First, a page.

Billionaire Dennis Tito, tired of being told that we can’t send humans to Mars just yet, on Wednesday revealed his scheme for launching two astronauts to the red planet as early as December 2017.
Dubbed “Inspiration Mars,” the flyby mission would exploit a rare alignment of Earth and Mars that minimizes the time and the fuel it would take to get to Mars and back home again. The astronauts would come within 100 miles of the Martian surface before being slung back to Earth.
“It would be a voyage of around 800 million miles around the sun in 501 days,” Tito testified Wednesday at a hearing of the House subcommittee on space. “No longer is a Mars flyby mission just one more theoretical idea. It can be done. Not in a matter of decades, but in a few years.”
Tito is a former engineer who made a fortune in investment management and, in 2001, became the first person to pay his way into space, buying a seat on a Russian rocket. Now he’s pitching Inspiration Mars as a national priority for the United States. Grab this rare chance to go to Mars quickly or risk seeing China or Russia get there first, he told members of Congress.
Tito mentioned a backup plan that would offer Inspiration Mars four more years of development time. Another alignment of planets in 2021 offers a second chance to go to Mars fairly quickly, but the journey would last 80 days longer and require that the astronauts fly much closer to the sun, within the orbit of Venus, in one portion of the trip. That would add to the already considerable radiation hazards.
When Tito broached the idea of Inspiration Mars early this year, he thought he could use primarily private rockets and minimize the need for NASA involvement. But the feasibility study led Tito back to NASA. NASA is building a jumbo rocket, the Space Launch System, that is supposed to be ready for its inaugural, uncrewed test flight in 2017. The second launch, carrying a crew in NASA’s new Orion capsule for the first time, isn’t scheduled until 2021.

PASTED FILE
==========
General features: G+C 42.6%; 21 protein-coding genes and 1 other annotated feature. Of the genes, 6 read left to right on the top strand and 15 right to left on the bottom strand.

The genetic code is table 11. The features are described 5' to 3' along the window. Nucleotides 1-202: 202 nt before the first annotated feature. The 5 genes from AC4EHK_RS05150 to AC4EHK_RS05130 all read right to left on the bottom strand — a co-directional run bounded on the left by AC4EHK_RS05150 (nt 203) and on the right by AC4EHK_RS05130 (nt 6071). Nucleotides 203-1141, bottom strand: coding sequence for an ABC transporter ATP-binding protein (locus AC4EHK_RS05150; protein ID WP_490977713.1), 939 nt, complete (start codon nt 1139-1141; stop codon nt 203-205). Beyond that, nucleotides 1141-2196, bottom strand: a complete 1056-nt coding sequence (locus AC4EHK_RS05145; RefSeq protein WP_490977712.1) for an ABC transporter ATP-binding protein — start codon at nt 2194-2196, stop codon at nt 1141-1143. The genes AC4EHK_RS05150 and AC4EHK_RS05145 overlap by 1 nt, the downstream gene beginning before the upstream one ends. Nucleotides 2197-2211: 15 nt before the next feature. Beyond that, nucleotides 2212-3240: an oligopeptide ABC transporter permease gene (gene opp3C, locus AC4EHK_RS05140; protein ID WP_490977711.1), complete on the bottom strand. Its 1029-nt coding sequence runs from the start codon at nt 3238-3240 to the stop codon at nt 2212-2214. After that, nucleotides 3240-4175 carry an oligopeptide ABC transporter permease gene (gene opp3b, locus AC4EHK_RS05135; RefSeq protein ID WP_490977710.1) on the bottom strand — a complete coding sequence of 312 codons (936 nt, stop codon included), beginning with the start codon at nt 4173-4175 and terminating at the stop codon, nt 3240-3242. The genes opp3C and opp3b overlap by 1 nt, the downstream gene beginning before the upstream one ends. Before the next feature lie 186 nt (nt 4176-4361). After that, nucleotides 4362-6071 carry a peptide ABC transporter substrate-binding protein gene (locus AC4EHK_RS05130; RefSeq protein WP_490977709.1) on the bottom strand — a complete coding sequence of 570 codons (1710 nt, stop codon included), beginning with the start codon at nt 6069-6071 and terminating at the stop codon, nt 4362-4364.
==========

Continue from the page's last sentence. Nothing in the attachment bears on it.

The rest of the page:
Tito’s plan would essentially borrow the SLS for the Mars mission, if NASA agreed. And NASA would have to pay for a lot of this. Tito described Inspiration Mars as a “philanthropic partnership with government.” He said private donors would probably give about $300 million for the mission, and the government would need to provide about $700 million — in addition to the money NASA is already spending, under current programs, on rocket and spacecraft development.
NASA reacted coolly to Tito’s proposal.
“Inspiration Mars’s proposed schedule is a significant challenge due to life support systems, space radiation response, habitats and the human psychology of being in a small spacecraft for over 500 days,” spokesman David Weaver said in a statement. “The agency is willing to share technical and programmatic expertise with Inspiration Mars but is unable to commit to sharing expenses with them. However, we remain open to further collaboration as their proposal and plans for a later mission develop.”
蒂托20日在美国众议院航空航天小组委员会举行 的听证会上说：“这将是一段长达8亿英里（约合13亿公里）、耗时501天的旅程。载人火星之旅不再是梦想，甚至无需几十年，只要再等几年就能实现了。” 尽管不会登陆火星，但宇航员距离火星表面最近时在100英里（约合161公里）以内。
蒂托表示想和美国国家航空航天局（NASA）合 作，包括借用NASA的“太空发射系统”（Space Launch System）。蒂托称“灵感火星”是“与政府合作的慈善项目”，私人捐助者将资助3亿美元，政府仅需再提供7亿美元，当然这其中不包括NASA当前的各 个项目以及研发火箭的费用。载人火星之旅成本极高，此前的说法是需要10到20亿美元。